Tuesday, March 10, 2009

S.F. Schools Glad It's Raining!

San Francisco public schools will get more rainy day funds. Read about it in the Chronicle:
With 362 pink slips for San Francisco teachers in the mail, Mayor Gavin Newsom vowed today to give schools $23 million from the city's Rainy Day fund, doubling the amount he previously promised.

The district sent the layoff notices Monday by certified mail. School officials said the money would help save nearly 300 jobs, if not more.

The Board of Supervisors is expected to also support the allocation.

Once the district gets that in writing, it can rescind most if not all those pink slips, said school Superintendent Carlos Garcia. "We're really concerned about the impact it has on morale."
To read the full story, click here.

13 comments:

  1. Hair Gel is making this sad state of affairs all about him...what a dou**e.

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  2. Agreed, but surely not a surprise. Will anyone actually be fooled into thinking it was his magnanimity and not parent pressure and the advice of counsel that got them to release the funds? Please tell me no.

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  3. Maybe its the fact that he's expecting a little one himself and realizing the importance of education?? nahhh...

    More likely, hmm, would this look good for the Governor's office??

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  4. Okay, but what about the NEXT school year?

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  5. Yeah for parent pressure, however, this sentence at the end of the story is concerning. I'd love more detail around this:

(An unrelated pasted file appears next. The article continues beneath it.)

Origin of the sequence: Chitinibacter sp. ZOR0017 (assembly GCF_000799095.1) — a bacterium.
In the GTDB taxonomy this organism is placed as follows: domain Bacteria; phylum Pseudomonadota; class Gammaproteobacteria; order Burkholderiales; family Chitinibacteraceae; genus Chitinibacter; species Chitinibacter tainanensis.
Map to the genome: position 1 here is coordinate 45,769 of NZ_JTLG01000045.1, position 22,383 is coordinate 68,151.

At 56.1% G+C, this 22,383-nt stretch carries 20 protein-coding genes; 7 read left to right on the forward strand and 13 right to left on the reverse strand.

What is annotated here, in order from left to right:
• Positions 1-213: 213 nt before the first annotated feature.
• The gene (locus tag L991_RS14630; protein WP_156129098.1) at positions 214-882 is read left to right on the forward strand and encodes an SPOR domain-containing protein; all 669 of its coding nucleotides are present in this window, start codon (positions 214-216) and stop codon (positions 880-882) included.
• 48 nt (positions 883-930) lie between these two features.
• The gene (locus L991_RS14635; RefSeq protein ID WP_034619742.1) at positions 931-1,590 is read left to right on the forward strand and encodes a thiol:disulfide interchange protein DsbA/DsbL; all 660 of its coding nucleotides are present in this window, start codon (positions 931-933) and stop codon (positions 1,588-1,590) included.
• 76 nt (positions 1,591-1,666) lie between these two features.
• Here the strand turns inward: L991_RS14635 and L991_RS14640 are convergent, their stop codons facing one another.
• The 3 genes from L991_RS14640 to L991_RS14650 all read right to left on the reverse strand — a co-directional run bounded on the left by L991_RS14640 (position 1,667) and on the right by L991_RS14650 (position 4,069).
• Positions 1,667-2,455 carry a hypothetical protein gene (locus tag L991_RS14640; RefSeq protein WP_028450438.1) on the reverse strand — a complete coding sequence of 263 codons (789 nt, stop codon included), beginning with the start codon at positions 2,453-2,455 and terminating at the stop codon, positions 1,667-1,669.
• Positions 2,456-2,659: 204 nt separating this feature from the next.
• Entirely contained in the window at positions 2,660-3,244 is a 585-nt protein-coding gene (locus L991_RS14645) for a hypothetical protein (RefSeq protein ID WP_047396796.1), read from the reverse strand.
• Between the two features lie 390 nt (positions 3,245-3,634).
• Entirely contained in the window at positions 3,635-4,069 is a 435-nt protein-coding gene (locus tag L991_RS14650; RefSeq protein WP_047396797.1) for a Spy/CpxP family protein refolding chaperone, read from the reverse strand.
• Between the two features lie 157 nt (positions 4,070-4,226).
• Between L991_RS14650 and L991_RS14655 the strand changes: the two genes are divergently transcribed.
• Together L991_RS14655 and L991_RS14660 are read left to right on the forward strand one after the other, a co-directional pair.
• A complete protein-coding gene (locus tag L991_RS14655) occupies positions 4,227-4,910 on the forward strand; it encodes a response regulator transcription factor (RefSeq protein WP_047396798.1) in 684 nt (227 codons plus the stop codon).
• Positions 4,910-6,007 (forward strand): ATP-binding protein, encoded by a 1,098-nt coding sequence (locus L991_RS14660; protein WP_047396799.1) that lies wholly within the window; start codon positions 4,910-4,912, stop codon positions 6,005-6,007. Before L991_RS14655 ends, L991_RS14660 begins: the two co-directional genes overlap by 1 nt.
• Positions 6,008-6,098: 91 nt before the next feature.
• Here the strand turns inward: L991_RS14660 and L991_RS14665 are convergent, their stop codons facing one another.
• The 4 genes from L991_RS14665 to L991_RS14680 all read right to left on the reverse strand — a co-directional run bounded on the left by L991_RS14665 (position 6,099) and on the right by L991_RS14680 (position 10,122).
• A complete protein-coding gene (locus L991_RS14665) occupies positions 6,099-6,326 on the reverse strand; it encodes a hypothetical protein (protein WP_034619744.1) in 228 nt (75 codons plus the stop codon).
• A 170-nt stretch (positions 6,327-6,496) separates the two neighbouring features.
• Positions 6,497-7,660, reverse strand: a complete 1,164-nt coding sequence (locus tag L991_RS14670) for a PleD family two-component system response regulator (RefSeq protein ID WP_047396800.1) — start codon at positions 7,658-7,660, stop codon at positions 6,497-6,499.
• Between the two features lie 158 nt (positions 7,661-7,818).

"The mayor, however, said the district might only qualify for 25 percent of what's left after the city takes its share - leaving only $11.5 million for the schools."

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  6. The $11.5M was the original (and incorrect) interpretation of the funding.

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  7. What about the other news of the day: that the kindergarten size will increase next year to 22. Good news if you want a better chance at a place in some schools, bad news for the overall manageability of kindergarten classes.

    And what about the impacted soon-to-be first grades?

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  8. Is the increased class size for K confirmed?

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  9. Jill Tucker reported on it in the Chron this morning.

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  10. Doesn't state law require class sizes be smaller than 22?

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  11. No, that is not a state requirement. There have been financial incentives to keep average class size close to 20. Now the financial math is not working in favor of that, given state funding cuts and how much it costs across the board to fund the extra teachers necessary to keep class sizes that small. Add to that the space issues in keeping the K-2s on the first floor, and this is the result.

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  12. I teach Kindergarten and I think 22 + the current standards are manageable (in a full-day program, which SFUSD has). However, like a previous commenter on this topic noted, I really hope that SFUSD has every K room fully equipped for 22 on the first day of school.

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